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Non-parliamentary parties criticize draft on party financing

By Gvantsa Gabekhadze
Thursday, October 10
19, 080, 000 GEL is envisaged for financing political parties and the non-government sector through the 2014 state budget draft. According to the authors of the draft, the money will encourage a “healthy relationship” between the political parties and will assist the NGOs to perform in the country.

Only those political entities that received 3% or more in the last parliamentary or self-governments’ elections will receive state funding.

The draft reads that funding will enable the political parties to conduct surveys, studies, conferences and other projects through the state budget. Grant competitions will be held on election issues for the non-government organizations.

Head of the non-parliament Georgian Troupe opposition party, Jondi Baghaturia, claims there is no agreement between the political parties concerning the balanced financial assistance for the various political players in the country.

“If the budgetary funding is increased just for the leading political parties (for the coalition Georgian Dream (GD) and the United National Movement), the situation will remain unimproved in the country,” Baghaturia states.

Chair of the non-parliamentary opposition Free Georgia, Kakha Kukava, is sure that the additional funding will be allocated for the GD and the UNM.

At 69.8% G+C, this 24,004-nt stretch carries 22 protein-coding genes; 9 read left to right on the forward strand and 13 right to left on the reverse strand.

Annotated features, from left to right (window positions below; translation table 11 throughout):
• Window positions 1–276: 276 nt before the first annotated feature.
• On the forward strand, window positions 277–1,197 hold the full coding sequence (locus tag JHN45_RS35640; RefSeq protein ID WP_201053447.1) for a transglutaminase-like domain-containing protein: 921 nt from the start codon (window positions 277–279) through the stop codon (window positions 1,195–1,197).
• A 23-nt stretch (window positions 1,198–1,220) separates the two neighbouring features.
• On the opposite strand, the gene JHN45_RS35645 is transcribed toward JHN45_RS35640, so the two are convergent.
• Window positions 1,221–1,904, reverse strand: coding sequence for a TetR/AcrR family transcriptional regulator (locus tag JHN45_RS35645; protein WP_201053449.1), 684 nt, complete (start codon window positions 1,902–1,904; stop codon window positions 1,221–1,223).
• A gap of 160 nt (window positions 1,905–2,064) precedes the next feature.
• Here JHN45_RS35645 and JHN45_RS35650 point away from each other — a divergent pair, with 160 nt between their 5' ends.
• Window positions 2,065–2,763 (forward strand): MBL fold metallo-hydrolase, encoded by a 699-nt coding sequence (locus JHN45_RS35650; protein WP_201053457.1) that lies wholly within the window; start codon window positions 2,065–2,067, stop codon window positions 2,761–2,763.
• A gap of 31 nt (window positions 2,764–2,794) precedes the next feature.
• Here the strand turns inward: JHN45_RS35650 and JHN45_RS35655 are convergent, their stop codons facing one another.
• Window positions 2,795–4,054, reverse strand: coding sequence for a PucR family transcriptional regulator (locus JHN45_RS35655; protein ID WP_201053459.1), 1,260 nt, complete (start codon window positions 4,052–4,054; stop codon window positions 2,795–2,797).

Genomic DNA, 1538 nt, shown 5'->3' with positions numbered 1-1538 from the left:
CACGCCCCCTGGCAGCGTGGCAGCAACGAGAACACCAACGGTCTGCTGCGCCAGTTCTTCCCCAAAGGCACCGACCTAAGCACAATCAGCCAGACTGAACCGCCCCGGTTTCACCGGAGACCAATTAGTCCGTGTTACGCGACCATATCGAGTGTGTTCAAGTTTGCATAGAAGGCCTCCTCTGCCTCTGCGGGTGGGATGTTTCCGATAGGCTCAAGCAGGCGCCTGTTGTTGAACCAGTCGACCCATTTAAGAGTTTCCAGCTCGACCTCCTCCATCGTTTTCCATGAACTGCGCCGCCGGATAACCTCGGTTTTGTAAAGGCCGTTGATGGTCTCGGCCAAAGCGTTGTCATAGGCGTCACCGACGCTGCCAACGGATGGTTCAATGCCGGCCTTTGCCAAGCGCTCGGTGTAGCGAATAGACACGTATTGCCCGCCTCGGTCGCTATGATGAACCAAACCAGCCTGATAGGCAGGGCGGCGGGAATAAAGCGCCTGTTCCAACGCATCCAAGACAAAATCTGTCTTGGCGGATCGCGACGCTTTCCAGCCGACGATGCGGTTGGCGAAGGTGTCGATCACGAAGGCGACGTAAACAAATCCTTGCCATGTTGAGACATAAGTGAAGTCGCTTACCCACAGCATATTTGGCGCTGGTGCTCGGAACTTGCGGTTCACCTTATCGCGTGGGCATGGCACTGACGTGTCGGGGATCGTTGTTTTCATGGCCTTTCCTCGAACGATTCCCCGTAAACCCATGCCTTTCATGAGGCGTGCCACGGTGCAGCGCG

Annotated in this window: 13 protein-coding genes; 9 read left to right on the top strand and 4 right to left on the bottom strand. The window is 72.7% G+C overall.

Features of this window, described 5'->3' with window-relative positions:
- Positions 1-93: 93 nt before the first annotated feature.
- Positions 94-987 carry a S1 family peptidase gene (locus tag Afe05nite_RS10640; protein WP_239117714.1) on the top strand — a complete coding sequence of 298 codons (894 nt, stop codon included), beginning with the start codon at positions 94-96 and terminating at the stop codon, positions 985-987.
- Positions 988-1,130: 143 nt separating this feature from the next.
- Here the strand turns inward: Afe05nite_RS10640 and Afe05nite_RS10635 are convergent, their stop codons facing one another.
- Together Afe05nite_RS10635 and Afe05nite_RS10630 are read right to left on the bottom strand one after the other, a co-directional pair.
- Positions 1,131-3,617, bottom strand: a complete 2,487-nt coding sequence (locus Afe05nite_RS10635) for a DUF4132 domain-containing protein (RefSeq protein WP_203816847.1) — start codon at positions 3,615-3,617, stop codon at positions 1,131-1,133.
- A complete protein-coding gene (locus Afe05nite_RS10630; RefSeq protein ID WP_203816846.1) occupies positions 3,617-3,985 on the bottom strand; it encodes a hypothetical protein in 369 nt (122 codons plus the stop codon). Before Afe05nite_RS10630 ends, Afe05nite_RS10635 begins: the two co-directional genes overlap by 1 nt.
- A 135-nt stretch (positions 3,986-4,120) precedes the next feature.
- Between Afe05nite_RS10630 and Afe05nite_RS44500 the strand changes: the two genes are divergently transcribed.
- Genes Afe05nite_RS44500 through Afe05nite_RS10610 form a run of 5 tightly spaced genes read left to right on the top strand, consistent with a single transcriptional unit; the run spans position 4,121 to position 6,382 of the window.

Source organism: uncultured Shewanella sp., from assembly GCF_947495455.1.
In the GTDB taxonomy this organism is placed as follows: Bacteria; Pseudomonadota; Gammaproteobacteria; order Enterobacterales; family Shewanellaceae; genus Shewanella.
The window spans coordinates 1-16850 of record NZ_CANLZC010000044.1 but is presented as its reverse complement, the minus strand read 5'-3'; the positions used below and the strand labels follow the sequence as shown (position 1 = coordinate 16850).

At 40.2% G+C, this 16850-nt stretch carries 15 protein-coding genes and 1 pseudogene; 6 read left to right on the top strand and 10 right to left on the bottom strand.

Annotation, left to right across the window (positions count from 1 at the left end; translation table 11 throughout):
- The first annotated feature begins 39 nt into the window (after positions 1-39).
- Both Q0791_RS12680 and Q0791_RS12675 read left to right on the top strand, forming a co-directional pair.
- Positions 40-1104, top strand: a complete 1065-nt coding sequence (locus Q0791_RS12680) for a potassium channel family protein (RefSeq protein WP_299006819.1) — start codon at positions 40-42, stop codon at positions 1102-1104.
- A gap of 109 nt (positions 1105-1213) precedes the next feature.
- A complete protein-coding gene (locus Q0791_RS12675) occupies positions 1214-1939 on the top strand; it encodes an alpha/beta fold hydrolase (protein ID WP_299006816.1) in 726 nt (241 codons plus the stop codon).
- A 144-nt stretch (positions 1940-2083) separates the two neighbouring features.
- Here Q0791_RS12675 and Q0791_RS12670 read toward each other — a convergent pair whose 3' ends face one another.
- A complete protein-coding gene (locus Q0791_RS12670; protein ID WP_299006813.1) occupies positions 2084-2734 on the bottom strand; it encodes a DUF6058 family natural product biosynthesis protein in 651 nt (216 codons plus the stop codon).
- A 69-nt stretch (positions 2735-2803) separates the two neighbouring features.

“I can assure you with the name of my party that even one tetri will not be given to us. It will be better if such issues are discussed in target groups before making final decision,” Kukava said.

“It is one more unscrupulous intention of the coalition Georgian Dream,” said representative of the non-parliament Labour Party, as he assessed the planned increase in political parties’ financing. He stressed that growth in funding of the leading political parties is unacceptable.

Representative of Georgian Young Lawyers Association (GYLA), Lela Taliuri, told The Messenger, that the demands of the non-parliamentary opposition might be taken into account after changing the election code if the election barriers are decreased.

“Currently, the barrier is 3%, when the parties’ financing issue was being discussed the non-parliamentary opposition parties were demanding 2% and less. However, their demand was not accepted. There were some other demands and appeals from the non-parliamentary opposition, which were taken into account,” Taliuri said, adding that the experts of the European Council, who were attending the discussions, were stating that a decrease of the barrier could be acceptable in the transitional period.

Head of the International Society for Fair Elections and Democracy (ISFED), Nino Lomjaria, states that the funding of the NGOs from the state budget is widely used in West Europe.

“The initiative is positive. The most important is which companies carry out the financing process, how transparently and fairly they will act,” Lomjaria said.

Executive director of Transparency International Georgia, Eka Gigauri, thinks that some NGOs might refuse getting state financing.

“Assisting of the non-government sector is important. We are interested in what kinds of competitions will be held, how the financial responsibility will be regulated,” Gigauri stated.